Spring is a time when everything that looks dead is suddenly coming alive. Dead branches put forth new leaves and blossoms. Perennial herbs begin to send up their first new leaves. Early spring seeds germinate and begin to show their promise. When I see all of these things in the world around me, I feel like I am drinking in gallons of the pure white light from the Creator, who made the whole world for our pleasure and delight. I'm hoping that this slideshow will allow you to catch a glimpse of the new, radiant life that is arising right now in both our gardens and our hearts. The beauty of creation coming alive right now is only a small foreshadowing of the beauty and glory that we will see when we allow the Son to warm our hearts.
The beauty of creation coming alive right now is only a small foreshadowing of the beauty and glory that we will see when we allow the Son to warm our hearts.
"Hardening" is the process of gradually introducing your seedlings to direct sunlight, wind, and fluctuating temperatures. If your plants have grown up in a sunny window, they can't handle a full day of direct sunlight. They need to be introduced to the outdoors a few hours at a time.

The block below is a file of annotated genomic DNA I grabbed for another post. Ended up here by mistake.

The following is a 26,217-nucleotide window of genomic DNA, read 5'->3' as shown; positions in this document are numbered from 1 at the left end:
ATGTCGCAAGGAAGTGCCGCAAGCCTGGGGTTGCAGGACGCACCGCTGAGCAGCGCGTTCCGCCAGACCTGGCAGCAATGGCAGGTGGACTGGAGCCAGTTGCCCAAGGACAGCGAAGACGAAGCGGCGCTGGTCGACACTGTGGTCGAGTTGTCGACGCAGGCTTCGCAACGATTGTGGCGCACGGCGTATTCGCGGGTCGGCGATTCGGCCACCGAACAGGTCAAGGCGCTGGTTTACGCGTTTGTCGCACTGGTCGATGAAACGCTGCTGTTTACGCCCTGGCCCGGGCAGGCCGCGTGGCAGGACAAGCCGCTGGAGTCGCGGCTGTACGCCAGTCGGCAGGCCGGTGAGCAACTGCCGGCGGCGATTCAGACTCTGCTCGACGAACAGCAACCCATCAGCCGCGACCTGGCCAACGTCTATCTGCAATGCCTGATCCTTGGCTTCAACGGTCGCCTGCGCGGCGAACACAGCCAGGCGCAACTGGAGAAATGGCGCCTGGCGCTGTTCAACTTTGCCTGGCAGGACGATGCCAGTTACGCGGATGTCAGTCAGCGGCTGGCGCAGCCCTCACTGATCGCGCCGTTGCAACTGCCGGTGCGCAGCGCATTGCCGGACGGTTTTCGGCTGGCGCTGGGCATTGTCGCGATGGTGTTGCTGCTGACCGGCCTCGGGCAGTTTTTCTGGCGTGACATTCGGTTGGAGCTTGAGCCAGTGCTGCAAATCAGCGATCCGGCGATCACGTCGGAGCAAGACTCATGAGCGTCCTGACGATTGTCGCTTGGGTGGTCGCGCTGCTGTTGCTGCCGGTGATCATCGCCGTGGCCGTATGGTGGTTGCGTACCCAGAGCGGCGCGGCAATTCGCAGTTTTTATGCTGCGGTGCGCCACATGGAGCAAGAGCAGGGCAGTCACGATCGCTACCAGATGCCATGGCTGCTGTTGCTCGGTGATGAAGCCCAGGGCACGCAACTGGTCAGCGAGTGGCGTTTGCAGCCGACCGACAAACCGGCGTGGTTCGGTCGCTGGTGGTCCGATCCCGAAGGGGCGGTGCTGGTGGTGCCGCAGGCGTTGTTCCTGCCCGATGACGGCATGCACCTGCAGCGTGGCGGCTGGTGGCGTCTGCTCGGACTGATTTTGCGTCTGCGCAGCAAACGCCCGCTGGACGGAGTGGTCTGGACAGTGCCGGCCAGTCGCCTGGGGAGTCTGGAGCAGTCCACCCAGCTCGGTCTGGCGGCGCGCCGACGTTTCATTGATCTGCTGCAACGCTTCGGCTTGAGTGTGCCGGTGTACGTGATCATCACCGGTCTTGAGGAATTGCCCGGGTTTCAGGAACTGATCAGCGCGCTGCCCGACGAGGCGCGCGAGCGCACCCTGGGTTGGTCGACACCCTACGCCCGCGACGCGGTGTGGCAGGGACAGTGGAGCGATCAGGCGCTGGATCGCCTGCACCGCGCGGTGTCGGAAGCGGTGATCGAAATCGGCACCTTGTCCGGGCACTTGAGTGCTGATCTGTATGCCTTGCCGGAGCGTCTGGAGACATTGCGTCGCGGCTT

Many new gardeners grow beautiful seedlings indoors, only to watch them die in one or two days when they move them outside. Usually, they have no idea why the plants they carefully nurtured over the past two months have suddenly lost the will to live. The problem is that no one ever told them new seedlings need to be "hardened."
How to "harden" your seedlings without a pop-up greenhouse 1. Begin the hardening process when there are a few cloudy but warm days in the forecast. This way, you can leave them out all day because there won't be any direct sun. 2. If there is direct sun, only leave your seedlings outside for one hour on day one, two hours on day two, then three hours, then four, then all day. 3. Do not leave your plants out overnight for the first week. 4. Do not leave plants out overnight if it's going to drop below 45 degrees. 5. Do not leave them out on a very windy day unless they are protected from the wind.
How to "harden" your seedlings with a pop-up greenhouse 1. Put them in the greenhouse. 2. Leave them there. 3. Open the vents on sunny days so that they won't overheat: If you don't vent your greenhouse, you'll fry them.
I have to admit that I love my pop-up greenhouses. My mother bought them for me on sale for $25 about three years ago and they've stood the test of time. I have raised and hardened thousands of seedlings in them.
The ones that I use are from flowerhouse. They are made of strong, translucent plastic that creates diffuse light (ideal for raising seedlings). They also have vents on both sides, they break down and set up easily, and they can be stored in my garage in a little bag on a shelf.
Here's a link to the greenhouse that I use:
My pop-up greenhouse has vents, creates translucent light, and can be opened from both sides. Mom got it for me on sale for $25 (she's a bargain hunter).
I moved my tomato plants to the pop-up greenhouse today. I will leave them out day and night unless it goes below 30 degrees overnight.